EL DORADO HILLS, Calif. — March 27, 2017— EEMBC®, the industry-consortium setting the real-world standards for valuable and practical application-specific benchmarks, today announced the availability of EEMBC IoTMark™-BLE, a benchmark and analysis tool that measures the energy efficiency of microcontrollers and Bluetooth radios used in IoT edge-node devices (end points).
Battery life is often a critical factor in the development of these end-node devices, especially when they are difficult or inconvenient to access. While many microcontrollers are already designed for ultra-low power, a big portion of the energy budget in an IoT application must be allocated for transmitting and receiving data. As a result, whether the radio function is integrated into the microcontroller or added as a separate module, its energy consumption is often the dominant factor and can vary considerably between competing devices.
“The IoTMark-BLE provides IoT system developers with the means to select optimal microcontroller and wireless solutions for their application by going beyond the limited datasheet specifications that tell only part of the story,” said Brent Wilson, co-chair of the EEMBC IoT-Connect working group and director of applications engineering at Silicon Laboratories. “IoTMark-BLE measures the energy used by the full subsystem including the MCU, the radio, and the protocol stack, while they perform relevant real-world tasks. Each part of the system impacts energy efficiency, so evaluating the whole radio system provides the most realistic evaluation of its battery life.”
The IoTMark-BLE is the first of a suite of benchmarks that the EEMBC IoT-Connect Working Group will deliver. Although the IoTMark-BLE targets IoT devices utilizing Bluetooth for communication, the benchmark runs on a flexible, IoT-Connect benchmark framework that EEMBC developed to accommodate additional benchmarks targeting other communication protocols, including Wi-Fi, 6LoWPAN, and LPWAN. The Consortium is working to produce a suite of benchmarks that allow comparisons between microcontrollers, radios, and modules as well as between competing communication protocols. The key components of this flexible IoT-Connect framework include 1) an EnergyMonitor to measure energy; 2) a radio manager, to coordinate the communication with the device under test (DUT); and 3) an IO Manager to synchronize activities and to simulate a sensor input on the DUT’s I2C or serial peripheral interface (SPI).
“Bluetooth Low Energy (BLE) is a popular technology for many IoT edge-node applications, such as health monitors, home automation devices, and wearable devices. Each application can vary a range of parameters including payload size, frequency of payload transmission, and transmit power. So EEMBC members had to agree on the specific set of tests and measurements to cover a wide cross section of these applications,” said Mark Wallis, co-chair of the EEMBC IoT working group and system architect at STMicroelectronics. “With IoTMark-BLE and the IoT-Connect framework, we’ve made it as easy as possible for developers to select the parameters and functions to ensure equitable comparisons while providing valuable insight beyond datasheet specifications.”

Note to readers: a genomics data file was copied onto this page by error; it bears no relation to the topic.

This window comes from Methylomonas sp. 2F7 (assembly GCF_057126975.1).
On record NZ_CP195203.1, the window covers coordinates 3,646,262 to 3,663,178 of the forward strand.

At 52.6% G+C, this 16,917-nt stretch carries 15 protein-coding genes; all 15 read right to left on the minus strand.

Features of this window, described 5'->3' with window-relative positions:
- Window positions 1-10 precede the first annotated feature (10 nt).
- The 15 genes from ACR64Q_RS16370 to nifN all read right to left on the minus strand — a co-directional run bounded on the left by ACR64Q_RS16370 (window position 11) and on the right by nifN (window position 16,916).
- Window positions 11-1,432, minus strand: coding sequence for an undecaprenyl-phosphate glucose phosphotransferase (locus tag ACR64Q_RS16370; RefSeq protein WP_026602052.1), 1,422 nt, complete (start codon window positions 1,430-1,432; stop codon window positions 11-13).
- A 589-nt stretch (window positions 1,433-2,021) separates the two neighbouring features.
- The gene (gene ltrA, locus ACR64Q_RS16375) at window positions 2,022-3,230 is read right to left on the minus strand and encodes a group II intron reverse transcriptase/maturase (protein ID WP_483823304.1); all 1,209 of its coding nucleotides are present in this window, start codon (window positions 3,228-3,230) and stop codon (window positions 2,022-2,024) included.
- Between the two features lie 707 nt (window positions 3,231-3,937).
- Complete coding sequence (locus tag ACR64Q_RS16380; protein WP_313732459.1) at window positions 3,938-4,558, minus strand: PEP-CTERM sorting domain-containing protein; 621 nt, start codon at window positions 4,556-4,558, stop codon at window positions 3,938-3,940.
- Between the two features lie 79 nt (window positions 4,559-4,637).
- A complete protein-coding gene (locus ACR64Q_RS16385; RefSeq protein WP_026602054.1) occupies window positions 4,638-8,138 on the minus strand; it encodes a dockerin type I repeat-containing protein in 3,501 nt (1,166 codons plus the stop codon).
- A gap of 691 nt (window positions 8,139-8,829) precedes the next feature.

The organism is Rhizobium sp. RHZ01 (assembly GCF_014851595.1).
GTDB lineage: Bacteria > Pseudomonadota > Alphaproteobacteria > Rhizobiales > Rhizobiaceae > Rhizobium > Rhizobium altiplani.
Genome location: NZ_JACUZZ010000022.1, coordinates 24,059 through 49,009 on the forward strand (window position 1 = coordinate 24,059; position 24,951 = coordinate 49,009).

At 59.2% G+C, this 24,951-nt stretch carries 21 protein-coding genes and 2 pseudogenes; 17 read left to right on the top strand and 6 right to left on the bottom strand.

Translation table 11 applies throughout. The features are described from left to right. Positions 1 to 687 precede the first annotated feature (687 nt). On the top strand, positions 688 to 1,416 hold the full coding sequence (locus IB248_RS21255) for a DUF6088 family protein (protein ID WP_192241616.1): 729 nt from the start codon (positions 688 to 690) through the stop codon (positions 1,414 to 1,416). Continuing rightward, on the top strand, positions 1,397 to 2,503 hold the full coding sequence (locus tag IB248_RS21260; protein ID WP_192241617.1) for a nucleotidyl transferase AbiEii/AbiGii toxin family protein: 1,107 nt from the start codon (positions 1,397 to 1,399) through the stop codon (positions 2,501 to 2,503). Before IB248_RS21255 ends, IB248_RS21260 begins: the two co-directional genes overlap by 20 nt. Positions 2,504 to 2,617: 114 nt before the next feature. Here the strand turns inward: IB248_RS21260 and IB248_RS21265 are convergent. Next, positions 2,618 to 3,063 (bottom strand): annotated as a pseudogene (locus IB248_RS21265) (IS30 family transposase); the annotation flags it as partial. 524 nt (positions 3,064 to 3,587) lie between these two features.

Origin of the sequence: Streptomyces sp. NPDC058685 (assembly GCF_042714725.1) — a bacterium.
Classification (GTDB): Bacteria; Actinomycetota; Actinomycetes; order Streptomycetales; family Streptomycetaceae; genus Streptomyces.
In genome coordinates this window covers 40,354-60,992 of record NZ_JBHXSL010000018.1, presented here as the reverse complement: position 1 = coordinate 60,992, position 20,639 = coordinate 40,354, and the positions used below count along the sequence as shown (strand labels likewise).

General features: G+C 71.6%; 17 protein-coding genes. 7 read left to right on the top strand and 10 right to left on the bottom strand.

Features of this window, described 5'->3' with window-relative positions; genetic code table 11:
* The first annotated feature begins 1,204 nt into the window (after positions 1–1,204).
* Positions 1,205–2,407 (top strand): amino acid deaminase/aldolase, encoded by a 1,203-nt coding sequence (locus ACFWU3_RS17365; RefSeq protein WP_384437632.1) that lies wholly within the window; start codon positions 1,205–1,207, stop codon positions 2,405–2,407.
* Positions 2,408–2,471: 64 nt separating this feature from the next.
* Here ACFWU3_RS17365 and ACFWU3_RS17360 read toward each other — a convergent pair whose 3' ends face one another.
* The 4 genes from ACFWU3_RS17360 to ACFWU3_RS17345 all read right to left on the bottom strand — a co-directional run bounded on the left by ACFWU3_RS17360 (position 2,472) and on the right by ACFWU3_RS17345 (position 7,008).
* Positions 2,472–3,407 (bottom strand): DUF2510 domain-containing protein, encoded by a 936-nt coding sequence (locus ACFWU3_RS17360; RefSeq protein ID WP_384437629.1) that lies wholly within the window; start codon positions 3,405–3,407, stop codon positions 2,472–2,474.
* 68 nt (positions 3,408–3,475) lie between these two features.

“The IoT-Connect benchmark framework, which supports IoTMark-BLE, has the flexibility to accommodate various communication protocols, and is also sufficiently portable to work with any vendor’s microcontroller and radio-module products. We also designed the framework to work with our other present and future benchmarks, including IoT-Secure and ULPBench,” said Peter Torelli, EEMBC director of technology. ”As always, the EEMBC benchmarks make customers’ AND semiconductor manufacturers’ jobs easier by encouraging the use of industry-standard benchmark results to inform their decisions, rather than having to demystify unsubstantiated claims from competitors.”
All interested parties are welcome to join this working group to help define future profiles of this IoT benchmark, ensuring the maximum coverage and relevance for IoT communication protocols and end-user scenarios.
Current working group members include Ambiq Micro, Analog Devices, ARM, Cypress Semiconductor, Dialog Semiconductor, Flex, Imagination Technologies, Intel, Microchip, Nordic Semiconductor, NXP, Renesas, Silicon Labs, STMicroelectronics, Synopsys, and Texas Instruments. Contact EEMBC directly for more information; www.eembc.org.
EEMBC was formed in 1997 to develop performance benchmarks for the hardware and software used in embedded systems. EEMBC benchmarks predict the performance and energy consumption of embedded processors and systems in a range of applications (e.g. autonomous driving, mobile imaging, Internet of Things, scale-out servers, and mobile devices) and disciplines (processor core functionality, floating-point, multicore, and energy consumption).
EEMBC members include Ambiq Micro, AMD, Analog Devices, Andes Technology, ARM, C-Sky Microsystems, Cavium, Codeplay Software, Cypress Semiconductor, Dell, Dialog Semiconductor, Flex Ltd., Green Hills Software, Huawei Technologies, IAR Systems, Imagination Technologies, Intel, Marvell Semiconductor, Microchip Technology, Nokia, Nordic Semiconductor, NVIDIA, NXP Semiconductors, Realtek Semiconductor, Renesas Electronics, Samsung Electronics, Silicon Labs, Somnium Technologies, Sony Interactive Entertainment, STMicroelectronics, Synopsys, Texas Instruments, and Wind River Systems.